The Boardman mirror. (Boardman, Or.) 1921-1925, December 01, 1922, Image 1

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Have you noticed how few wormy
apples and pears appear on the mar
ket today compared With their
abundance fifteen and twenty years
ago? In those days nobody cared
to eat an apple or a pear without
first peeling and quartering it, per
forming a surgical operation on those
numerous specimens showing unmis
takable evidence of animal life,,
present or past. Not infrequently
a third or a half of the fruit in at
barrel was infected. Though "live
ly" cheese might have its friends,
inhabited apples or pears had none
at all and the consumption of these
fruits suffered.
Why has the number of wormy
apples diminished? And what pro
duces the parasitic infection of the
noble fruit, anyway?
Let's answer the last question first.
The infection is produced by the
codling moth, the female moth de
positing the eggs on the outside of
the young fruit or within the blos
som. Fifty years ago (here wasn't a
codling moth anywhere west of the
Rockies. Though the moth was plen
tiful from Michigan and Missouri
to the Atlantic, the Far West was
clean, free of the pest.
Matthew Cooke first noticed the
codling moth in California during
the summer of 1874. Cooke was no
scientific entomologist. He was mere
ly a manufacturer of fruit boxes
who had a sharp ey and a brain
keen enough to make the right de
ductions from his observations. Hi'
traced the wormy condition of the
apples in several orchards to the
new insect, the codling moth, and he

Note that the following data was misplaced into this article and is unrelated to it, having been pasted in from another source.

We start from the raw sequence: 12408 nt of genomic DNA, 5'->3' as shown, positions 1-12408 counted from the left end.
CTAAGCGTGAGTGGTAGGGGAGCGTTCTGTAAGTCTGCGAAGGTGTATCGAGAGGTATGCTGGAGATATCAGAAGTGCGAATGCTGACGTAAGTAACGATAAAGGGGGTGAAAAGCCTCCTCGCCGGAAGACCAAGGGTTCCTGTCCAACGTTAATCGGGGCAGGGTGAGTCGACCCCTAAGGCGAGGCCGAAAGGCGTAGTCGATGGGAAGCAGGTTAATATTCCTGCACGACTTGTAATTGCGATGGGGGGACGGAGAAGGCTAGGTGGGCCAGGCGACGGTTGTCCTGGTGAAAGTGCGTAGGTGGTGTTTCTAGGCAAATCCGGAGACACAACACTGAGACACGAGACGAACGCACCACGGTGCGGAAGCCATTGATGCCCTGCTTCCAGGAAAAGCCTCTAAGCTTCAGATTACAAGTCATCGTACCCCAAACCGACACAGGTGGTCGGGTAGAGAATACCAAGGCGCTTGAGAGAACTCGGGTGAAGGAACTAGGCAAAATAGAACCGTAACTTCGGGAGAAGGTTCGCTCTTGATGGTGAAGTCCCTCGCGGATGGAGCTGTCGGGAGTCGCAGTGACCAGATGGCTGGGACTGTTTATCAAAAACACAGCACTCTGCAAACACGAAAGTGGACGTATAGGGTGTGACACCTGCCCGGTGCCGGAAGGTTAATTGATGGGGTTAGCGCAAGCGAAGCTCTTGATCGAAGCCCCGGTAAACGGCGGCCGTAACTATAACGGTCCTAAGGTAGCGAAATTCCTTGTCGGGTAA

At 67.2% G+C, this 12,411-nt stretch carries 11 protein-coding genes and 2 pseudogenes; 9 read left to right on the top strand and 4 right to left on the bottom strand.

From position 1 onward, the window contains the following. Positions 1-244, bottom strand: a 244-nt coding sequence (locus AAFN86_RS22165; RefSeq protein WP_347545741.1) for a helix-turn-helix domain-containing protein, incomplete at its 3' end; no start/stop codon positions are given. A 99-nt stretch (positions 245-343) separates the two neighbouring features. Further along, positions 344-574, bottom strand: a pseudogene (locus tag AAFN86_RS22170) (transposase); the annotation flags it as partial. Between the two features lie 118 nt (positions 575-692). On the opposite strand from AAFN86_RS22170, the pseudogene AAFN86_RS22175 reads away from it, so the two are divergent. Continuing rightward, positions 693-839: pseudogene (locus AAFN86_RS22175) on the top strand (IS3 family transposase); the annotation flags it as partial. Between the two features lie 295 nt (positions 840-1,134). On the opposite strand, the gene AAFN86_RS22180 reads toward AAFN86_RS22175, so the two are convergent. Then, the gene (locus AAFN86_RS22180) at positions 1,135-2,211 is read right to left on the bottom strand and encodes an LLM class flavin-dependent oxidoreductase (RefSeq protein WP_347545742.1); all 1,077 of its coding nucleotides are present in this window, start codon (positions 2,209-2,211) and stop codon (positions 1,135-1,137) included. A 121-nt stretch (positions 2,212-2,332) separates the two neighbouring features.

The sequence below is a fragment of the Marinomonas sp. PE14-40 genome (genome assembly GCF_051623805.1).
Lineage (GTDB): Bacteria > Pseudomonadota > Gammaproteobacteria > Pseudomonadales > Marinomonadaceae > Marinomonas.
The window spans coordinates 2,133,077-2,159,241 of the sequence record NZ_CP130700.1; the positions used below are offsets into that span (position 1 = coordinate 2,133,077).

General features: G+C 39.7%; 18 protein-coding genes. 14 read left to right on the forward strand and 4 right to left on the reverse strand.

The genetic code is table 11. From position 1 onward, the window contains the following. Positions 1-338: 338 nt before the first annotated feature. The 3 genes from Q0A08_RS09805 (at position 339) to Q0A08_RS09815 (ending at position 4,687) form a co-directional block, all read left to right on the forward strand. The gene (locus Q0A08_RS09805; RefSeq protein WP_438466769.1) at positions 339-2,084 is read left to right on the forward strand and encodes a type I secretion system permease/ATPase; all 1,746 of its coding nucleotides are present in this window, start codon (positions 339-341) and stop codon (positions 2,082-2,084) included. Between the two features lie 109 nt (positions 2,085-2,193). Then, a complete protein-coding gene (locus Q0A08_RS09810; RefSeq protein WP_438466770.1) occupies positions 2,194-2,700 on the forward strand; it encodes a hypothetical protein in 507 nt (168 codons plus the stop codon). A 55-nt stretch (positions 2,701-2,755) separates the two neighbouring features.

made himself a nuisance by urging
quarantine measures, including the
thorough cleaning or destruction of
picking boxes.
Expensive Ignorance
Did they listen to him? Of coins i
not; until the codling moth was Hy
ing in droves through every orchard
until a sound apple or pear tree be
came exceedingly rare. Then, when
it was too late, they created the
office of state horticultural commis
sioner, gave Matthew Cooke the job
and enabled him to start the world'?
first quarantine against the intro
duction of plant pests.
liut the control of the codling
moth cost money, lots of it. The cod
ling moth inflicts a loss of at least
seven dollars a year on every acre of
commercial apple and pear orchard.
To put it another way, the codling
moth loads a perpetual mortgage of
$100 an acre on every orchard and
the owner has to pay seven per cent
interest without a chance to pay off
the principal.
The Charge of the ling Brigade
Yet he need never have incurred
the debt. If the proper quarantine
measures had been taken early